Yizumi’s SpaceA industrial 3D printer combines several technologies into an interesting package.
Yizumi is a large Chinese company with offices in USA, Brazil, Vietnam, Thailand, India and Germany, producing a wide variety of manufacturing equipment, including injection molding of polymers and metals, robotics, die casting, and now, 3D printing. In their history they’ve apparently sold over 50,000 machines worldwide.
We had a look at their sole 3D printing solution, the SpaceA Industrial 3D Printer.
This is a true manufacturing device, designed for continuous production of polymer parts.
As you can see in the above image, the SpaceA uses a robotic system to deposit softened polymer in the required geometry, layer by layer.
You’ll also notice that the print surface is actually a conveyor belt. This makes the SpaceA device perhaps the only robotic belt 3D printer available.
The belt approach allows the machine to produce objects continuously. As the belt moves forward, prints peel off the belt and fall into a collection bin for further processing. We saw this in action, and the SpaceA does indeed produce endless quantities of parts. Yizumi representatives said the belt feature is actually an option, as the SpaceA can be set up in a variety of configurations.
What you don’t see is the nature of the materials being used.
First, the materials are provided to the SpaceA in the form of pellets. This is a highly economical method, as filaments tend to cost far more than pellets. That’s advantageous when printing large quantities of parts, as the SpaceA is intended to do.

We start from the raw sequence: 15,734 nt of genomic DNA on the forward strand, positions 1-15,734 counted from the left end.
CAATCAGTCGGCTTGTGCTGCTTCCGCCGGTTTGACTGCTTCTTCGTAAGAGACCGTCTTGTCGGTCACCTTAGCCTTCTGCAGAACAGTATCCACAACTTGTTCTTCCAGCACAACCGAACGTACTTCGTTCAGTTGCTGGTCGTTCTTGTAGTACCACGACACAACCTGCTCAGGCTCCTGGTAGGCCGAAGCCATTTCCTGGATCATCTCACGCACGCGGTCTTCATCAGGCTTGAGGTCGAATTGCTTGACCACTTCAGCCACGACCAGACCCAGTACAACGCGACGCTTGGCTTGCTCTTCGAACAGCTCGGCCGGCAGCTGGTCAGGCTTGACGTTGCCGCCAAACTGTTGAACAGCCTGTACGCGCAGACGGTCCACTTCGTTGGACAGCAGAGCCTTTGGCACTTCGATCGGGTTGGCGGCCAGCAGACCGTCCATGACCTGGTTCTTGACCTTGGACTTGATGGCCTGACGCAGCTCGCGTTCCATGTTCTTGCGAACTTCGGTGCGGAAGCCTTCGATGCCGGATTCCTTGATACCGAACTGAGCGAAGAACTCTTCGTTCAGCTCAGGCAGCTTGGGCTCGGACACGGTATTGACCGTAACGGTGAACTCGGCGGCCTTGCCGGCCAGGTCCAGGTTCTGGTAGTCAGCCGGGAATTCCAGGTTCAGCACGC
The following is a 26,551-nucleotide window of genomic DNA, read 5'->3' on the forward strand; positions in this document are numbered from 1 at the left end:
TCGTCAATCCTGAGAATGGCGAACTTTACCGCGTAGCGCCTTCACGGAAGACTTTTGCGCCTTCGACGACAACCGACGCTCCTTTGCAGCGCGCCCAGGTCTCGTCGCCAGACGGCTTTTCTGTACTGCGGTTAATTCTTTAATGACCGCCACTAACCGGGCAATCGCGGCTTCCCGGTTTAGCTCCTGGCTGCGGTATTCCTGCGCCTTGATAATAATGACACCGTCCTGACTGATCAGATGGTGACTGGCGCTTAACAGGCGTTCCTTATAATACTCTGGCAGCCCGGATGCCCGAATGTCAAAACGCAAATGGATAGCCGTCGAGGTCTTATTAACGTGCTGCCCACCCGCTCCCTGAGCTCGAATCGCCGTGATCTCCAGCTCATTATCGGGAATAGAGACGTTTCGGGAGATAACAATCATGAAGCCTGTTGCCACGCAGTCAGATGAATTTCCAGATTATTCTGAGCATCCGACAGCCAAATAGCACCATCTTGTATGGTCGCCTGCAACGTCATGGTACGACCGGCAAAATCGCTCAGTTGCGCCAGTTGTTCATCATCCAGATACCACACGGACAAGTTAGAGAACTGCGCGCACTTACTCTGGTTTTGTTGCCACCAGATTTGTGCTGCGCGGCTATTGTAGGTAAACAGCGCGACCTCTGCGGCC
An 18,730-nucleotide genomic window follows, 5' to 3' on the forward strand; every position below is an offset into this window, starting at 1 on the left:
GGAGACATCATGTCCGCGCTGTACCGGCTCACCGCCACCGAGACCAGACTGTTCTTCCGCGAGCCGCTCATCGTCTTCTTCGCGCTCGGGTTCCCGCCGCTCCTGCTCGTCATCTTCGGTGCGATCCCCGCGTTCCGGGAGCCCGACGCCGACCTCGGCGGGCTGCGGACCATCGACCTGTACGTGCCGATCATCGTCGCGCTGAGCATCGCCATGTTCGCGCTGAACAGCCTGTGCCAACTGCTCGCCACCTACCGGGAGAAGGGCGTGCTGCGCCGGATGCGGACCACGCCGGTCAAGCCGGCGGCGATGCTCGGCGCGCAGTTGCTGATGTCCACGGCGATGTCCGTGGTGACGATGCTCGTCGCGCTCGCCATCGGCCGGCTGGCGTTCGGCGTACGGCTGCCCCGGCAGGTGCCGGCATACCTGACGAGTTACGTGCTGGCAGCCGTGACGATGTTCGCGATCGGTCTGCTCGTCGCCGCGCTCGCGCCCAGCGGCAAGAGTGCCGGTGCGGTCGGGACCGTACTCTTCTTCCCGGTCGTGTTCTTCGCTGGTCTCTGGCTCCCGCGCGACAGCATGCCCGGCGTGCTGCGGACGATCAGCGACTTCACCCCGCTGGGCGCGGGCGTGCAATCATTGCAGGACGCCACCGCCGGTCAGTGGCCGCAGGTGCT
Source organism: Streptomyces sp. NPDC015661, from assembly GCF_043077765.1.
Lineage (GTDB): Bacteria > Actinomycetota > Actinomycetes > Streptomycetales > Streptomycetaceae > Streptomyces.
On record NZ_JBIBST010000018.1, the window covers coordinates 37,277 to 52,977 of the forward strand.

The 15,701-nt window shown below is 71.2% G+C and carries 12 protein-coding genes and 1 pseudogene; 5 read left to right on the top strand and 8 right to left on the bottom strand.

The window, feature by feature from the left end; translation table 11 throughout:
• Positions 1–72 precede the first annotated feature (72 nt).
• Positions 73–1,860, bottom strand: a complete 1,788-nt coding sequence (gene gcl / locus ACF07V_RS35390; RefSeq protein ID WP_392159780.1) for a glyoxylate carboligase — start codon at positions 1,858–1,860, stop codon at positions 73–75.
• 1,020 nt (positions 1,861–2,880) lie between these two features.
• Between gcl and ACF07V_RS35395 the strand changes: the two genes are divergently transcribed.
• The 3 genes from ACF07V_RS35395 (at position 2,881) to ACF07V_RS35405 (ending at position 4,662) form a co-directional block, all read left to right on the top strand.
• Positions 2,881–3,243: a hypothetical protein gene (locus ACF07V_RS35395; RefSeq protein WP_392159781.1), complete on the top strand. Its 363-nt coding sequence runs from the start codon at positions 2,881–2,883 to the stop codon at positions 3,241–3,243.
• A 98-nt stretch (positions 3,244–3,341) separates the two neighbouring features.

Yizumi is primarily a manufacturer of injection molding equipment for both polymers and many metals. Their expertise in that field has been brought to the SpaceA, as its extrusion system is able to use a wide range of materials. In fact, the machine can use “general injection molding materials”, which number in the thousands.
That’s quite different from many 3D printers, which have quite constrained lists of usable materials.
That’s a powerful capability, and fits well into the workflow of injection molding companies. The ability to 3D print objects rather than using expensive molds enables many companies to take on smaller jobs that would otherwise be financially infeasible. They say it’s an “alternative extension to injection molding”.
The print quality is a bit coarse on the device, as you can see in the images here. However, that’s not a bother for many applications that tend to have larger sizes. Pipe fittings, furniture, auto parts and similar are easily made on this device, and in low volume quantities.
The SpaceA 3D printer holds quite a few impressive capabilities and technologies that could be of interest not only to injecting molding companies, but any manufacturer looking to do low volume production of parts using standard injection molding materials.